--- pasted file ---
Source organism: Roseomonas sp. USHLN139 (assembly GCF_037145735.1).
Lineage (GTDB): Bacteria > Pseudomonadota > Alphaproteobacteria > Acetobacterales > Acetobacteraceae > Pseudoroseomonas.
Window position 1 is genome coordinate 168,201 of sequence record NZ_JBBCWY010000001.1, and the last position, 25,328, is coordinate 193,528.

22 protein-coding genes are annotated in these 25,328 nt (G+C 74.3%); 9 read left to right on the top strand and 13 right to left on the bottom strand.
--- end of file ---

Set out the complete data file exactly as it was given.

Source organism: Roseomonas sp. USHLN139 (assembly GCF_037145735.1).
Lineage (GTDB): Bacteria > Pseudomonadota > Alphaproteobacteria > Acetobacterales > Acetobacteraceae > Pseudoroseomonas.
Window position 1 is genome coordinate 168,201 of sequence record NZ_JBBCWY010000001.1, and the last position, 25,328, is coordinate 193,528.

22 protein-coding genes are annotated in these 25,328 nt (G+C 74.3%); 9 read left to right on the top strand and 13 right to left on the bottom strand.